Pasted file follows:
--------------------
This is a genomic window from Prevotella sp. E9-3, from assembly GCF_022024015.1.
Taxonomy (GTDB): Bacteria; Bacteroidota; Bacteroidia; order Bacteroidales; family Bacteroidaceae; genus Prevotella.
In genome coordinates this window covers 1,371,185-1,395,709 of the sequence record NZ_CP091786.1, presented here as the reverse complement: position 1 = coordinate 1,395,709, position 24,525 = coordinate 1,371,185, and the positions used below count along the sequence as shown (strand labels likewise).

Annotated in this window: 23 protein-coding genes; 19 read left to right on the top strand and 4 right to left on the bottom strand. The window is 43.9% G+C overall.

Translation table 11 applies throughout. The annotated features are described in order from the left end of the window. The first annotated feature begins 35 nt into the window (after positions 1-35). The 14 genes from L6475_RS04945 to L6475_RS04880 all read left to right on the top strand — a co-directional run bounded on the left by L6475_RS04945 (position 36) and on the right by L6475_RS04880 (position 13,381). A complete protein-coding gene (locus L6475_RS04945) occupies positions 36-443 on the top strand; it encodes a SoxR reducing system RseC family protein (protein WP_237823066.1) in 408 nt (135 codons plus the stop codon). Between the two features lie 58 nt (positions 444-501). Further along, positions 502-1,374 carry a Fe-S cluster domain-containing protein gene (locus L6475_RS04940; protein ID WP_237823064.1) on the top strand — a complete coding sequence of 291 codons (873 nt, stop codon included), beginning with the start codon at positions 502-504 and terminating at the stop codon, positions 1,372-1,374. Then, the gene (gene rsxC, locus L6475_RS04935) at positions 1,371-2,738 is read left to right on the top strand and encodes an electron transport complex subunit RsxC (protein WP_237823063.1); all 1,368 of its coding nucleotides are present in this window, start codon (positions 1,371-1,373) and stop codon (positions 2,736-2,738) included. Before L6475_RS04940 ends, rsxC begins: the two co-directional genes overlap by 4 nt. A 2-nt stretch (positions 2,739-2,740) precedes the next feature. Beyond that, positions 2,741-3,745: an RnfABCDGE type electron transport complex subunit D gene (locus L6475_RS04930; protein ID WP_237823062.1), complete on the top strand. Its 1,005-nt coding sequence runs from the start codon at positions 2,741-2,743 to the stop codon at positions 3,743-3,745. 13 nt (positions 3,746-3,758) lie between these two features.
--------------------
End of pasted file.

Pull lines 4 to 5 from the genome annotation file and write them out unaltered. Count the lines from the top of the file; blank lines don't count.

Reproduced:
Annotated in this window: 23 protein-coding genes; 19 read left to right on the top strand and 4 right to left on the bottom strand. The window is 43.9% G+C overall.

Translation table 11 applies throughout. The annotated features are described in order from the left end of the window. The first annotated feature begins 35 nt into the window (after positions 1-35). The 14 genes from L6475_RS04945 to L6475_RS04880 all read left to right on the top strand — a co-directional run bounded on the left by L6475_RS04945 (position 36) and on the right by L6475_RS04880 (position 13,381). A complete protein-coding gene (locus L6475_RS04945) occupies positions 36-443 on the top strand; it encodes a SoxR reducing system RseC family protein (protein WP_237823066.1) in 408 nt (135 codons plus the stop codon). Between the two features lie 58 nt (positions 444-501). Further along, positions 502-1,374 carry a Fe-S cluster domain-containing protein gene (locus L6475_RS04940; protein ID WP_237823064.1) on the top strand — a complete coding sequence of 291 codons (873 nt, stop codon included), beginning with the start codon at positions 502-504 and terminating at the stop codon, positions 1,372-1,374. Then, the gene (gene rsxC, locus L6475_RS04935) at positions 1,371-2,738 is read left to right on the top strand and encodes an electron transport complex subunit RsxC (protein WP_237823063.1); all 1,368 of its coding nucleotides are present in this window, start codon (positions 1,371-1,373) and stop codon (positions 2,736-2,738) included. Before L6475_RS04940 ends, rsxC begins: the two co-directional genes overlap by 4 nt. A 2-nt stretch (positions 2,739-2,740) precedes the next feature. Beyond that, positions 2,741-3,745: an RnfABCDGE type electron transport complex subunit D gene (locus L6475_RS04930; protein ID WP_237823062.1), complete on the top strand. Its 1,005-nt coding sequence runs from the start codon at positions 2,741-2,743 to the stop codon at positions 3,743-3,745. 13 nt (positions 3,746-3,758) lie between these two features.